I walk to the mailbox in a small town about an hour outside New York City: Slowly, I make my way down our cracked driveway. I marvel at the blades of grass; so soft and fragile yet they’ve managed to disrupt the concrete and find their sun. I fancy myself this strong when I observe the blades, my nine years of life have not taught me better, yet. In the mailbox is a letter. “To the Indians,” it says on the front in a child’s scrawl. No envelope, no return address. Just a hastily folded piece of wide-ruled notebook paper. Inside, a drawing in brown crayon, of a teepee, and stick-figures with feathers on their heads and spears in their hands. Underneath the drawing the words: “GO HOME.”
More than a matter of simple enfranchisement, citizenship for the non-white immigrant is often a matter of existential importance, belonging, and security. Not that having papers inoculates brown and black bodies against unfair treatment. This complicated relationship to citizenship is particularly relevant in this moment when city streets and small town squares are pulsing with marchers raging and staging die-ins. Protestors against police brutality are asserting that Black Lives Matter. On social media, a conversation started many months ago, using the hashtag #BlackLivesMatter, continues on in earnest with no sign of abating. Where do I locate my brown body in this mix? My South Asian American community? What do we have at stake if we choose not to stand up in the face of institutionalized anti-black racism?
Our very humanity is tied up in our ability to be seen as human beings, first and foremost. As we know, this is a country founded and sustained by the logic of slavery. This logic, infused in all American institutions from judicial to economic, creates a world in which black people are seen as property, capitalism thrives, colonization is civilization, the prisons boom and teem with black bodies at once disenfranchised and working for free. This logic allows us to create a racialized social structure in which black people are dehumanized and treated like property, and the Native and First Nations people of North America are erased, facing an ongoing genocide. This logic foments a history that tells us that Europeans are the true owners of this land. Asserting that ‘Black Lives Matter’ disrupts this logic. And for those of us non-black people of color, asserting it out loud in public spaces and in private ones means that we must see our place in that structure and challenge it, consciously and willingly.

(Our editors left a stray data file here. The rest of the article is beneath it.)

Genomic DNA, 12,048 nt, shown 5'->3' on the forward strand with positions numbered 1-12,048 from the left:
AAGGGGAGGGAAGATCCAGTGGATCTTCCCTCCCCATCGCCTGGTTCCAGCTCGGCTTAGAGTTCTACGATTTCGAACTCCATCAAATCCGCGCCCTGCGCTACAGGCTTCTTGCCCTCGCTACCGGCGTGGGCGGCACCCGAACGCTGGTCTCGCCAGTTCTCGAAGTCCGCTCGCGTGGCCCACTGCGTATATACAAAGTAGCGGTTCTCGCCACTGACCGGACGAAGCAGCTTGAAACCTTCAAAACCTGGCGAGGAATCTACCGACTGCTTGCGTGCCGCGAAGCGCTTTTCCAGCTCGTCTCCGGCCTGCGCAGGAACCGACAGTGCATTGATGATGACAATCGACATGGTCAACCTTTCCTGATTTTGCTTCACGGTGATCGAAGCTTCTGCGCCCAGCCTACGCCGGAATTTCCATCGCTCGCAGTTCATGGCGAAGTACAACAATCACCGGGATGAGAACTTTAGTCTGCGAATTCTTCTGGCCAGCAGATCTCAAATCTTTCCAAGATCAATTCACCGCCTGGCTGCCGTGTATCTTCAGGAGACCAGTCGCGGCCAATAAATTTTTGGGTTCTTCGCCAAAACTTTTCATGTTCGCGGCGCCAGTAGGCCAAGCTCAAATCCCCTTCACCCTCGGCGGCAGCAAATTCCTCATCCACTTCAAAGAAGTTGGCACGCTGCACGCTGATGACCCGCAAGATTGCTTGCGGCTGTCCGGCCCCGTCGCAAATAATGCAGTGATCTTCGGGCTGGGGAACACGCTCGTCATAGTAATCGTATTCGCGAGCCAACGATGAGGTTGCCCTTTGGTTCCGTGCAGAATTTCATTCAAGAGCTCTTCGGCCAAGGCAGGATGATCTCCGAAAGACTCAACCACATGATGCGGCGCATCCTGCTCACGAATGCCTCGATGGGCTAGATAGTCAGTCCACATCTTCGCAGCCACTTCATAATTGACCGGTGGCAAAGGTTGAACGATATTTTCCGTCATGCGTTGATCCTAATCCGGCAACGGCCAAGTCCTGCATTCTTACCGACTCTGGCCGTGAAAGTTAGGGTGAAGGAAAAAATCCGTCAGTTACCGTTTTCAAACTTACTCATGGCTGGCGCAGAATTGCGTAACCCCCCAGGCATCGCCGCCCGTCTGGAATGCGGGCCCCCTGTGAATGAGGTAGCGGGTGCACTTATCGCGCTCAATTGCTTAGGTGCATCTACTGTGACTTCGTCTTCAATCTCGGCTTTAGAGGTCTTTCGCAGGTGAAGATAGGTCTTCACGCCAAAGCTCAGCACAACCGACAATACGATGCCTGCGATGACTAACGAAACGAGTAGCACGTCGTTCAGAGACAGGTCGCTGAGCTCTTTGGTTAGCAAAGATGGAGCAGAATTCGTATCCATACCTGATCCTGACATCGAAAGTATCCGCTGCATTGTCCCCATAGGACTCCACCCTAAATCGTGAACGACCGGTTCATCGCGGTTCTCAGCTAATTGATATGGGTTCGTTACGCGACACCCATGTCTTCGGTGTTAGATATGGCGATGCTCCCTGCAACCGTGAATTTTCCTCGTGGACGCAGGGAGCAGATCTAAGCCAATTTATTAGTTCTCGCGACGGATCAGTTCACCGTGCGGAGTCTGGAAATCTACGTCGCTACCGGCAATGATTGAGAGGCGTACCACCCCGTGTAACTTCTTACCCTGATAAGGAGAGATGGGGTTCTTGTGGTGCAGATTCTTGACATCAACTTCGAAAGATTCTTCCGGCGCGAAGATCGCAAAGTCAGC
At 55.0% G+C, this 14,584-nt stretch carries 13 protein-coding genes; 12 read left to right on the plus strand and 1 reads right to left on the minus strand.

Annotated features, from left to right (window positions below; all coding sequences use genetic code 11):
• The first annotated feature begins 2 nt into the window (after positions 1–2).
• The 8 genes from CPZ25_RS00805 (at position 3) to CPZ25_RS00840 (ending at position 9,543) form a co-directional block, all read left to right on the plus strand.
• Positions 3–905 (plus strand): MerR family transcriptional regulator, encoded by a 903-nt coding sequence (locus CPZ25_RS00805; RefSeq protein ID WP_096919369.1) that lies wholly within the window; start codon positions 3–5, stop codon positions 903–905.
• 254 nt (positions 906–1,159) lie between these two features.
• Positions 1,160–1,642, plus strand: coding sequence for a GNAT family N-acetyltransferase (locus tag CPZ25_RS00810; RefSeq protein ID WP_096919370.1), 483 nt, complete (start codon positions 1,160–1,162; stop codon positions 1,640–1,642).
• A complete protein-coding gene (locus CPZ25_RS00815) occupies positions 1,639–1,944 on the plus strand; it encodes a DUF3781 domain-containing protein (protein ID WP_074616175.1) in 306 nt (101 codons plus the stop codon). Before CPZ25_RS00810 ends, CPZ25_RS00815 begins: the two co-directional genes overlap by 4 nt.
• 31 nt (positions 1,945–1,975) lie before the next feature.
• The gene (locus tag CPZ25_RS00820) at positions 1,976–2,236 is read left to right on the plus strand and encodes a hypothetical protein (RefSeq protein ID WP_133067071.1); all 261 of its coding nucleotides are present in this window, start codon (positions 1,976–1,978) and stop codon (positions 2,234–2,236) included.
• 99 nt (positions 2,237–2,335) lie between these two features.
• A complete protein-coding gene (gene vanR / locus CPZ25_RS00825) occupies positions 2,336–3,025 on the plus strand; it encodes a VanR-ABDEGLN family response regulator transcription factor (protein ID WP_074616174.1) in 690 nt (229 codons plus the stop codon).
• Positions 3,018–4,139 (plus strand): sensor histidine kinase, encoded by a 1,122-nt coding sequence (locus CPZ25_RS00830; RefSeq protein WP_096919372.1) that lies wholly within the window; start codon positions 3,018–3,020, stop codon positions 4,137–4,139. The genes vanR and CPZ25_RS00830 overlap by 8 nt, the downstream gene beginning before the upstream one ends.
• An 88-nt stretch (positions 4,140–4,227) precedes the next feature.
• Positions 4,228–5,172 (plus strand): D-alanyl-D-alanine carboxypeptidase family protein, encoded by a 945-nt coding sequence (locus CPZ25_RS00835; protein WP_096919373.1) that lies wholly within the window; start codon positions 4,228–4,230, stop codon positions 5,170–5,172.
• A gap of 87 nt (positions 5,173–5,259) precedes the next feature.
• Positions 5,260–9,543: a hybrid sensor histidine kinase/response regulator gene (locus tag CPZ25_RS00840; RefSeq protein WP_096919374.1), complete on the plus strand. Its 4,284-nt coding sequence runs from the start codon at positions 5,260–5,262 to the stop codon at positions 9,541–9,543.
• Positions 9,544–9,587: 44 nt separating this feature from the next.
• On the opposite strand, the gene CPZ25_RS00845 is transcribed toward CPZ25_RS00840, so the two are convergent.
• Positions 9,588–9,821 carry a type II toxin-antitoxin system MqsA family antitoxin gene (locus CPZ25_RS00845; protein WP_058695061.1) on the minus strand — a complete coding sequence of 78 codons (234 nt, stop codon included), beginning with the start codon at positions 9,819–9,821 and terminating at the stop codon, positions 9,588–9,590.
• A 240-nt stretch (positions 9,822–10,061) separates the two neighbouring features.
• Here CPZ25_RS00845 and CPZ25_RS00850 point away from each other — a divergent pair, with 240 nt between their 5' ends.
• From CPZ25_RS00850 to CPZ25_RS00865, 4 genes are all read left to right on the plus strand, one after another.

Also at stake here, is our ability to be seen as human beings worthy of agency in the form of citizenship. This, of course, is a hot topic for a country in the throes of a demographic shift, and a subsequent resurgenceof white nationalism. For many of us, the lure of the model minority myth is strong. But let’s not forget the history of this myth: it arose as direct backlash to the Civil Rights Movement, designed to isolate our communities from each other. As social programs and affirmative action policies made their way through Congress, many Asian Americans went from being depicted in the media as conniving foreigners to sparkling model minorities, they kind who didn’t need government handouts to succeed. The myth is rooted in racist logic aimed at isolating Black people and allowing an attack on social programs that purportedly encourage them to stay dependent on the state, when facts show us a much more complicated picture about who uses social programs, why and how often. To this day, conservatives cite this myth as reason to dismantle security net structures, social programs for low-income people and civil rights policies. See, if some people of color can “make it” in America, then the American Dream cannot be a lie.
The myth of the model minority is strong. It enraptures many of us with pats on the back, encourages us with social mobility, and seduces us with the promise of an unquestioned right to belong. It offers us a pathway to citizenship, literal and psychic. It makes these promises in secret, like a whisper, and if we believe them we can close our eyes for a moment and forget what it took to get here.
Read more at Crunk Feminist Collective.